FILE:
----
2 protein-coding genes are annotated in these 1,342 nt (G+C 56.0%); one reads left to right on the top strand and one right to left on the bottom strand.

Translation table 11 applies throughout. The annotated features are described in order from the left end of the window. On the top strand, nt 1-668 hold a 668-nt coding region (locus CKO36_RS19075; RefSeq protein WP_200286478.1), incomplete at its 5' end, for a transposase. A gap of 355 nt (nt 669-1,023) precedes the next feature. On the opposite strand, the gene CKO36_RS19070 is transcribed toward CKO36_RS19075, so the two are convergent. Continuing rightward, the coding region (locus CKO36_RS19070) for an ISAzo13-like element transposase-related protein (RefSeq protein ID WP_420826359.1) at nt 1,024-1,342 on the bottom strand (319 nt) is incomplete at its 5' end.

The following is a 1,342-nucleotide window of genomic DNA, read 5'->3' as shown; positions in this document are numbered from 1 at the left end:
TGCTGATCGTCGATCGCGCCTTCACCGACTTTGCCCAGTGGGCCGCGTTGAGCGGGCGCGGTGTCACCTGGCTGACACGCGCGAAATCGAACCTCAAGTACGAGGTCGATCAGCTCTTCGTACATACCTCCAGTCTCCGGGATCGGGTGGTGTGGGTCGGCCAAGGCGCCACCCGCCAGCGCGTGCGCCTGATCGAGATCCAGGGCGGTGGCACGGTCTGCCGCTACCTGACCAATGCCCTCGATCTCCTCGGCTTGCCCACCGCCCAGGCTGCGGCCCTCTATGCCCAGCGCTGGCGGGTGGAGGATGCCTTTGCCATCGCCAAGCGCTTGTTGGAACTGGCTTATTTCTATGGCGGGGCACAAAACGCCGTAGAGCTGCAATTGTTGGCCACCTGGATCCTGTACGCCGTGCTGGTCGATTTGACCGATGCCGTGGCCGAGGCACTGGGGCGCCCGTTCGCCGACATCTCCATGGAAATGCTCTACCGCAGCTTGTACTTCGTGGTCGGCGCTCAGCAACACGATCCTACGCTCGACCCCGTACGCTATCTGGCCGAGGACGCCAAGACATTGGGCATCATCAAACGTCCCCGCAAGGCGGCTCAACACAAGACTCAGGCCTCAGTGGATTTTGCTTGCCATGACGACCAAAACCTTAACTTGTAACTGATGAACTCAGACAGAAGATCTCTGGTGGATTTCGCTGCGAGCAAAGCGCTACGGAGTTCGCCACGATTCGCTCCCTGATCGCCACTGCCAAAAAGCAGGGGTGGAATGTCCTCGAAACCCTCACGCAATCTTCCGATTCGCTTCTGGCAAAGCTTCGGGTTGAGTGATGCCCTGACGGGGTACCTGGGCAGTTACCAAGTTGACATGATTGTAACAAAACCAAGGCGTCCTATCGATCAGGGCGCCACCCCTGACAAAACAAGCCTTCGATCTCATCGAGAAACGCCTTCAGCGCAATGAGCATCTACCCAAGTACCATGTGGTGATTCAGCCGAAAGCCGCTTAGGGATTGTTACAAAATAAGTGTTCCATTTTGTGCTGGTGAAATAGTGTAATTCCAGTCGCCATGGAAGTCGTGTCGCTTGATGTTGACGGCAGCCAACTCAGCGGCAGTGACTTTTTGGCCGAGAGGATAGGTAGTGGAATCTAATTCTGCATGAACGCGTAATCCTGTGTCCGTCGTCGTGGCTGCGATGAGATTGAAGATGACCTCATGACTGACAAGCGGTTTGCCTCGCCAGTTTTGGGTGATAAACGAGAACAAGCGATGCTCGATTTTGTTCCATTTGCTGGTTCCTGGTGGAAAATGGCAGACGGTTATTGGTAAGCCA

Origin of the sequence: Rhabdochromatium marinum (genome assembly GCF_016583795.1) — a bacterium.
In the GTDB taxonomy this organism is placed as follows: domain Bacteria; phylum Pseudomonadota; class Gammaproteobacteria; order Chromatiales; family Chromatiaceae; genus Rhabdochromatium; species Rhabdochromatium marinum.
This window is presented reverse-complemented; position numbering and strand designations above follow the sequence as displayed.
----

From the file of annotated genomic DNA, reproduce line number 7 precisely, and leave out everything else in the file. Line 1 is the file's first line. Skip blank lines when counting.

This window is presented reverse-complemented; position numbering and strand designations above follow the sequence as displayed.